LEE COUNTY, Fla. — The Lee Board of County Commissioners voted Tuesday to approve an agreement with Florida Gulf Coast University for a water quality research project at the Boma site in Glades County to test methods for removal of nitrogen from the Caloosahatchee River surface waters in order to improve water quality.
The project will be funded by a $180,000 innovative technology grant from the Florida Department of Environmental Protection, which the Board approved on April 6.
The research, in partnership with FGCU and the South Florida Water Management District, will take place at the C-43 Water Quality Treatment and Testing Project Boma site in Glades County.
In 2007, the Lee Board of Commissioners voted to contribute $10 million toward the purchase of 1,700 acres of agricultural land - then owned and operated by the Boma family - in Glades County for the purpose of constructing a water quality project to benefit the Caloosahatchee watershed.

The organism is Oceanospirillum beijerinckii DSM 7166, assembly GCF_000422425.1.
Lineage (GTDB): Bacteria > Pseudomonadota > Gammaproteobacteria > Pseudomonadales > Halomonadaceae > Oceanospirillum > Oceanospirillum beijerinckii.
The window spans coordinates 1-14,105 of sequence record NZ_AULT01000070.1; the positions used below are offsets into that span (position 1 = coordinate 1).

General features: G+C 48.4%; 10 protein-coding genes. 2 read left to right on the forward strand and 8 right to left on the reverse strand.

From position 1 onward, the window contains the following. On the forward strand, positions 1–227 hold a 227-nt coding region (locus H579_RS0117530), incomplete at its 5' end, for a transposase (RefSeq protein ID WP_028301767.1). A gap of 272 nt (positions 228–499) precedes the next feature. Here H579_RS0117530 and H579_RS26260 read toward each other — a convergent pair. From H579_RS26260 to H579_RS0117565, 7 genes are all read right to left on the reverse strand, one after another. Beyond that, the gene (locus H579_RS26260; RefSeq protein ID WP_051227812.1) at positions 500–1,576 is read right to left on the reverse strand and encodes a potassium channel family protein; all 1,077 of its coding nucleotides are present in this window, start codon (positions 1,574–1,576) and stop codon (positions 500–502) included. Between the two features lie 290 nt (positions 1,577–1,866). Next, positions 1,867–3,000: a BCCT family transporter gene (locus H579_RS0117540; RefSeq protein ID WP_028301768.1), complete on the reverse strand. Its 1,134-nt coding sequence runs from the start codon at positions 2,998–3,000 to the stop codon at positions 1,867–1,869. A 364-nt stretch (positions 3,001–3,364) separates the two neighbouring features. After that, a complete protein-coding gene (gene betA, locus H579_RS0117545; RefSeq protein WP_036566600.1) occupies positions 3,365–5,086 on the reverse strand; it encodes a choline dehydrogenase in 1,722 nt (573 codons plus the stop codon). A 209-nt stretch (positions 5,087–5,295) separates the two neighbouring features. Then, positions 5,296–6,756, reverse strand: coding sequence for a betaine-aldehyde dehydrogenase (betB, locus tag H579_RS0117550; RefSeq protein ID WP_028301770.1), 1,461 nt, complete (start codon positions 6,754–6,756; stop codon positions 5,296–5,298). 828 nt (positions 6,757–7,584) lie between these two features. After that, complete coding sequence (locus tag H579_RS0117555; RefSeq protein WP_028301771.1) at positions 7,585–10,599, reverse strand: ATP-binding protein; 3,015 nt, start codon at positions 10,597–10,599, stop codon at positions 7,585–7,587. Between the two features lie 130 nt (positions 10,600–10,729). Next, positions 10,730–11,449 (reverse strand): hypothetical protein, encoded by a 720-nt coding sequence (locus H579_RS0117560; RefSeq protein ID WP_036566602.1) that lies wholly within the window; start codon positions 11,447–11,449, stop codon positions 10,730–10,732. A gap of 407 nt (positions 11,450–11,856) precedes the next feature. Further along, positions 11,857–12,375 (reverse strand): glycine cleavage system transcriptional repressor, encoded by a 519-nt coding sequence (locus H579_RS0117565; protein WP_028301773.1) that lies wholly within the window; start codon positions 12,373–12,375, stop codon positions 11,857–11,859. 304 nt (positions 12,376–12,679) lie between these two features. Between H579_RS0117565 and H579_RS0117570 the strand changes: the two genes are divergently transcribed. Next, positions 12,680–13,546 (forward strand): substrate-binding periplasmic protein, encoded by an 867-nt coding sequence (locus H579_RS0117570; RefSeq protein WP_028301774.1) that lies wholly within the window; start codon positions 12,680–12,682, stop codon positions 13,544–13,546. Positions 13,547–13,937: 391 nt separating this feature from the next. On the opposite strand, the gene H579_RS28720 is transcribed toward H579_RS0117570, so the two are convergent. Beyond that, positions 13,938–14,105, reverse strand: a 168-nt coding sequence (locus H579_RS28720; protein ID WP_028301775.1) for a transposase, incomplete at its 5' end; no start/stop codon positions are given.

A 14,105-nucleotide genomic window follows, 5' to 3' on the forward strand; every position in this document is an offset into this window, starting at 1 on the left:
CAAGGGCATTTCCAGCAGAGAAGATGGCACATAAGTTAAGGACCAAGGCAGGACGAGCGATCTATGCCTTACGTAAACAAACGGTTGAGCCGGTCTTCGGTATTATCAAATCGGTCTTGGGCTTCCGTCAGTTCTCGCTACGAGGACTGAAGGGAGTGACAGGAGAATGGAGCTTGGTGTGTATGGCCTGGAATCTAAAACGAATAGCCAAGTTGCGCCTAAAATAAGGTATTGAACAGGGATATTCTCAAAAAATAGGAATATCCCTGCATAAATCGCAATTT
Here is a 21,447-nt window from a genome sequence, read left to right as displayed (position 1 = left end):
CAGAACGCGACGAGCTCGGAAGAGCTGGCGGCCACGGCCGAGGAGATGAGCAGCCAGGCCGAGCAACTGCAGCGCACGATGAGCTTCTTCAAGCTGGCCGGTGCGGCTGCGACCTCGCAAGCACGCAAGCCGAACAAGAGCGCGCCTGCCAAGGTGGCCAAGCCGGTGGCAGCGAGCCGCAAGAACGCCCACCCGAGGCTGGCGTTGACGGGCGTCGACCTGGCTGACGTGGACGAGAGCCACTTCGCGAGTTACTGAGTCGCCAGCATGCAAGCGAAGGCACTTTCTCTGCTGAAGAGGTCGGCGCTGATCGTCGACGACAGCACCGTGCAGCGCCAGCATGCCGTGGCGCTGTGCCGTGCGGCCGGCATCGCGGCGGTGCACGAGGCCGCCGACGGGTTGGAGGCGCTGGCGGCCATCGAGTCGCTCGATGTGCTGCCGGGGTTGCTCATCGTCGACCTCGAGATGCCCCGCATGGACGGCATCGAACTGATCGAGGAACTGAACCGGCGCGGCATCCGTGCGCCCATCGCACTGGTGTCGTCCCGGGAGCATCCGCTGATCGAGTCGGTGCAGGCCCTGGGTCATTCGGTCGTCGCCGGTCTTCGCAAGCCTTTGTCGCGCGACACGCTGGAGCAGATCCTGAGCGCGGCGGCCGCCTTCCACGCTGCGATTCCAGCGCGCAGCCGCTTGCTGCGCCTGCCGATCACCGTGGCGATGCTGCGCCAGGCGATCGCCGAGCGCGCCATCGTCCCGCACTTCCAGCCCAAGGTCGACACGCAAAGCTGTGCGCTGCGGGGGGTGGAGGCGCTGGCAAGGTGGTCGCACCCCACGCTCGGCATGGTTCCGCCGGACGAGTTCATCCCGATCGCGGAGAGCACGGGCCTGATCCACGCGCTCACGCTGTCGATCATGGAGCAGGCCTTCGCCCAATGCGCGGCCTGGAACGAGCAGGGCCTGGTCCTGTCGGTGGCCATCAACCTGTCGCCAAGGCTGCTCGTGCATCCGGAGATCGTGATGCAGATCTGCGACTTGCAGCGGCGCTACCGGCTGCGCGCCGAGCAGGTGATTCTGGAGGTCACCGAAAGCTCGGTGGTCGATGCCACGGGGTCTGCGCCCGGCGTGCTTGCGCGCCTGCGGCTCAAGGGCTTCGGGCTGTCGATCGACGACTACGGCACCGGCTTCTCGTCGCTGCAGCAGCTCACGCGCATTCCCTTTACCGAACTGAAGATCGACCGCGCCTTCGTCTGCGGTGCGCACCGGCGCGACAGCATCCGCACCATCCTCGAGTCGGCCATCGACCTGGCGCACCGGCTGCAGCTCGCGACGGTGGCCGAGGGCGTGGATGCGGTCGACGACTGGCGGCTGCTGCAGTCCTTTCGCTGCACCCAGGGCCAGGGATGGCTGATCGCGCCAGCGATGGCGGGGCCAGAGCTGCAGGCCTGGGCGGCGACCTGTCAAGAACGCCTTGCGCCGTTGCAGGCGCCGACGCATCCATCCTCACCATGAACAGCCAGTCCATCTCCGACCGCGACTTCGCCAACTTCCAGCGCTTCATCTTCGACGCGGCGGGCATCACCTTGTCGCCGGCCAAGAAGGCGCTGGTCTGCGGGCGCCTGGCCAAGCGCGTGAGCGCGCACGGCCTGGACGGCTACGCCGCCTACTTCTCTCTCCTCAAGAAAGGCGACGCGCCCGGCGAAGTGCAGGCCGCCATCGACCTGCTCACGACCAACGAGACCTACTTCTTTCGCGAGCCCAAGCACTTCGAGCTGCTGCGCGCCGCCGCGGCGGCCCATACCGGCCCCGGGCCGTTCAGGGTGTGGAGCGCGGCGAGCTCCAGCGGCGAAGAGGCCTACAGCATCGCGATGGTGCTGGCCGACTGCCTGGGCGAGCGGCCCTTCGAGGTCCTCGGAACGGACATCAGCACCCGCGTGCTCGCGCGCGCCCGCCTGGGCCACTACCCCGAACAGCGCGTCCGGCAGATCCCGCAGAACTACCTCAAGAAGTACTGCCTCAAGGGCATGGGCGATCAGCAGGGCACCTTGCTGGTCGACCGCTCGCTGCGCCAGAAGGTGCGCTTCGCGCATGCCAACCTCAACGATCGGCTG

The South Florida Water Management District built 12 tanks, called mesocosms, containing wetland vegetation that were used to conduct a water quality assessment of nutrient removal from Caloosahatchee River water that was allowed to flow through the wetland cells.
This project will utilize some of these mesocosms to test innovative technology that could reduce nutrients in water bodies, and prevent or mitigate harmful algal blooms. Work is expected to begin in June.
The Caloosahatchee estuary has a Total Maximum Daily Load (TMDL) state designation for Total Nitrogen and an adopted State of Florida Basin Management Action Plan to lower this pollutant. Commissioners spend millions of dollars annually on projects to reduce pollutants in the estuary.
For more information on Lee County’s efforts to protect and improve water quality, log on https://www.leegov.com/water.